Ez 28 reflects the "invisible power over mankind" that has been in existence for over 6000 yrs now. As 13-19 shows God allowed him to carry on this position..that was given him.. As a result of his own desire to be like God he turned in opposition of The Most High of the Universe...Adam followed... Leading ALL mankind ... See the results of This Ancient Historyh ToDAY!

      June 5, 2011 at 5:10 pm |
    • Mustafaa Abdallah

      You proved the authors point, you quoted that it said "covered cherub", but then added your own interpretation in parenthesis (satan). Where in the bible does it say that "the covered cherub is satan"? Word for word. Letter for letter. In essence, you have changed the words...once it starts, it can become out of control. I offer you to look into the prophecy about the King of Tyre and how this passage applies. Truth bless.

      June 5, 2011 at 8:15 pm |
  11. Deb

    “Spare the rod, spoil the child” falls into that category. It’s a popular verse – and painful for many kids. Could some enterprising kid avoid the rod by pointing out to his mother that it's not in the Bible?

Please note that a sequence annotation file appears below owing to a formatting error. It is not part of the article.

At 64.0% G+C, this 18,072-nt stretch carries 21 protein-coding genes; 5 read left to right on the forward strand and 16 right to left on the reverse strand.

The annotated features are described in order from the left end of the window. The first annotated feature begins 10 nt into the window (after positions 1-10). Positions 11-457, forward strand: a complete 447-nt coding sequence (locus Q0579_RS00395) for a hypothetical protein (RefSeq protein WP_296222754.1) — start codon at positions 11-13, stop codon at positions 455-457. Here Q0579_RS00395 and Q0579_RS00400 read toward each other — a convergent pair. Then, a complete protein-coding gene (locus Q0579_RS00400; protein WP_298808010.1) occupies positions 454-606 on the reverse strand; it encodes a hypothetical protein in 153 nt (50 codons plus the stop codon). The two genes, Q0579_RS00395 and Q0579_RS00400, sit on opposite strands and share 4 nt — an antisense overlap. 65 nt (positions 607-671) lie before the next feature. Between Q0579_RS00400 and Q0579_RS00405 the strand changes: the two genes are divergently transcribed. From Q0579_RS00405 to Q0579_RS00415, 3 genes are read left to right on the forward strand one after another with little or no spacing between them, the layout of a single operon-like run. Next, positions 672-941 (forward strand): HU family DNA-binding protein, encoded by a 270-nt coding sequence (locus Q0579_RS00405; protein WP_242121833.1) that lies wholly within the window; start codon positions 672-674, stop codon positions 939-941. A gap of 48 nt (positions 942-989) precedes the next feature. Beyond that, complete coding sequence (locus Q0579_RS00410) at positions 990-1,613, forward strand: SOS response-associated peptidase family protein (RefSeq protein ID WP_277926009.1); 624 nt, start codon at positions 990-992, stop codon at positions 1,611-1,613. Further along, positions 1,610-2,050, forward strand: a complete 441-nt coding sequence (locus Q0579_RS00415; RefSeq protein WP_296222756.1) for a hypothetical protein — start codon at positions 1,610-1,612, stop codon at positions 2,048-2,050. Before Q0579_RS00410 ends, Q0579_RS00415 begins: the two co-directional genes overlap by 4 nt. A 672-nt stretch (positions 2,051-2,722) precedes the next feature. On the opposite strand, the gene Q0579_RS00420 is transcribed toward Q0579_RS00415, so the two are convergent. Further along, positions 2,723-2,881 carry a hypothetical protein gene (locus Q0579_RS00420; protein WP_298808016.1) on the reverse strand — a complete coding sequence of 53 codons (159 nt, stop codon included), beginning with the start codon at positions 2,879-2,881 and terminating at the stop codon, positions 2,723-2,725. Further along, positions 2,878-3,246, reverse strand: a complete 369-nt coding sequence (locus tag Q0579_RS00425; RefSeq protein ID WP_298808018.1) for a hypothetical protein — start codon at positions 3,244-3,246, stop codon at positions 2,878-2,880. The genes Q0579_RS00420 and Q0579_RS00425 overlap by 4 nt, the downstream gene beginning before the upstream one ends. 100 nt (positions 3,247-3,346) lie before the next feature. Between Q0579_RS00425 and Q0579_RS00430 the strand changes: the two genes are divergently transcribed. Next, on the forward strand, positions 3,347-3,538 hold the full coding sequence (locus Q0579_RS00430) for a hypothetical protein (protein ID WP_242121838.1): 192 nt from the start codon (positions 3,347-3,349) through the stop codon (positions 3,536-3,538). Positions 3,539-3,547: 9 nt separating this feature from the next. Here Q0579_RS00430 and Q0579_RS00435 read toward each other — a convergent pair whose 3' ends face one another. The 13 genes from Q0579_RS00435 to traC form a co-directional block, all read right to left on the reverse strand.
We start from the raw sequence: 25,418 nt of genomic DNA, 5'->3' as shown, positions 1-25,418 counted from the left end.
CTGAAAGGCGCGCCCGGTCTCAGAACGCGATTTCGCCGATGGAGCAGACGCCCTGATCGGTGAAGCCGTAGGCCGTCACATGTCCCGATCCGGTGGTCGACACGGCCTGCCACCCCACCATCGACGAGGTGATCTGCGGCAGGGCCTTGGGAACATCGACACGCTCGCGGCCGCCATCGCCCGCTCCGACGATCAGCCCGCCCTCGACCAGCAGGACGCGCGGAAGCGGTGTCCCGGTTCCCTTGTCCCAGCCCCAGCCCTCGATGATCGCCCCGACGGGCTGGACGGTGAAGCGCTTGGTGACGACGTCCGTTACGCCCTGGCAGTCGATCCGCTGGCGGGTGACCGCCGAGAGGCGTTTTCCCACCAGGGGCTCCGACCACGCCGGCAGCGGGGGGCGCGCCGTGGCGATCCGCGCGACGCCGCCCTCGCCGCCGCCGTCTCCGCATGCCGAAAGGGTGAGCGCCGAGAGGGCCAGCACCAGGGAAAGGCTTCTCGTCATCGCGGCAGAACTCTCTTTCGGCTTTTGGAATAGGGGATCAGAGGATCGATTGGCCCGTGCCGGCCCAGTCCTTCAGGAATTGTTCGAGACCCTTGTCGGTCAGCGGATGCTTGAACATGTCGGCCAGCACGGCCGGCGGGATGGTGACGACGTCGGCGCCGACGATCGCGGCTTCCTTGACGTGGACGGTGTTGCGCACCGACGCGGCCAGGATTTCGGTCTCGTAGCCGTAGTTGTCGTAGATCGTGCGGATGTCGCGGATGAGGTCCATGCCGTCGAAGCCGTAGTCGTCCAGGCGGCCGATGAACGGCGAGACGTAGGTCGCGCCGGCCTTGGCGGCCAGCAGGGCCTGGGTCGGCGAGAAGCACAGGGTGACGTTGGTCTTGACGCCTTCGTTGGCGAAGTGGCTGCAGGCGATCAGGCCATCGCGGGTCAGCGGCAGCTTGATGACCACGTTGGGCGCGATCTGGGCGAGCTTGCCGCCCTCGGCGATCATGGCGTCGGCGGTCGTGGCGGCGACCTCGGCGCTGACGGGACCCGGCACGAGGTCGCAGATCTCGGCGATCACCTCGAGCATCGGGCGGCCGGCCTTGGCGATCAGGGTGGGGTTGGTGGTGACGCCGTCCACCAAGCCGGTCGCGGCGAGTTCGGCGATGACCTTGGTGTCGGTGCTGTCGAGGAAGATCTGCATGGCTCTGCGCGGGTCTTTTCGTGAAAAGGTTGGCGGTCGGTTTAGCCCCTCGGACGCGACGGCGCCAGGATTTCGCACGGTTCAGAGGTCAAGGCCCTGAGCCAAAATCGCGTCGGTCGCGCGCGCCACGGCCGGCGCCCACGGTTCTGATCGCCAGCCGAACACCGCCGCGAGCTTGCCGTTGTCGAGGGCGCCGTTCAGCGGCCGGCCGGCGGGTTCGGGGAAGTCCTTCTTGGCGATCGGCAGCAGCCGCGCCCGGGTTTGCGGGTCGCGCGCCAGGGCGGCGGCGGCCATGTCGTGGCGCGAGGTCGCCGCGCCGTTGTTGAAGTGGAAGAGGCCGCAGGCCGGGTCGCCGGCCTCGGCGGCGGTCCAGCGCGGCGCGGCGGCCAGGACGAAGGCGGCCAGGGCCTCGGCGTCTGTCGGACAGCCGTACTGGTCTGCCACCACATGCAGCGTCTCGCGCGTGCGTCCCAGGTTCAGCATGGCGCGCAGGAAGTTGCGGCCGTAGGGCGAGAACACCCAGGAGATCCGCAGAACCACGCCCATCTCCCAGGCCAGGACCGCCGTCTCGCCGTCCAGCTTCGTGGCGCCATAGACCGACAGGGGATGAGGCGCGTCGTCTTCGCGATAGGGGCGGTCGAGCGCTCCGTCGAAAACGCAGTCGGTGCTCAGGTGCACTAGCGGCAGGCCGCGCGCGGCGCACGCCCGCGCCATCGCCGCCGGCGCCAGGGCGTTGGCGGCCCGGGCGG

It’s doubtful. Her possible retort: The popular saying is a distillation of Proverbs 13:24: “The one who withholds [or spares] the rod is one who hates his son.”

    or in other word, Spare the rod, Spoil the child"

    June 5, 2011 at 4:41 pm |
  12. 21inchkalund

    sabki maa ka lund.

    June 5, 2011 at 4:41 pm |
  13. Hmmm

    Lonely? R_ape any hot virgin and get a WIFE!

    (Deuteronomy 22:28-29 NLT)
    if a man is caught in the act of raping a young woman who is not engaged, he must pay fifty pieces of silver to her father. Then he must marry the young woman because he violated her, and he will never be allowed to divorce her.

    June 5, 2011 at 4:40 pm |
    • E.

      congrats, you took a singular bible passage out of context and used it to support your viewpoints. you're just as guilty as the priests you despise.

      June 5, 2011 at 4:56 pm |
    • Hmmm

      How did I take it out of context? or does it not say what it says?

      June 5, 2011 at 5:00 pm |
    • E.

      If you take a single quote out of an entire book and use it to represent an entire religion it's quoting out of context, it's a fallacy. Do your research.

      June 5, 2011 at 5:07 pm |
    • Hmmm some more

      Malachi 2:3
      Behold, I will corrupt your seed, and spread DUNG upon your faces, [even] the DUNG of your solemn feasts; and [one] shall take you away with it.

      Is this what they mean by getting dung faced?

      Wasn't there a prophet who was made to spread dung upon his naked body and go spreading the word through out the town and another who was "told" to marry a prosti-tute.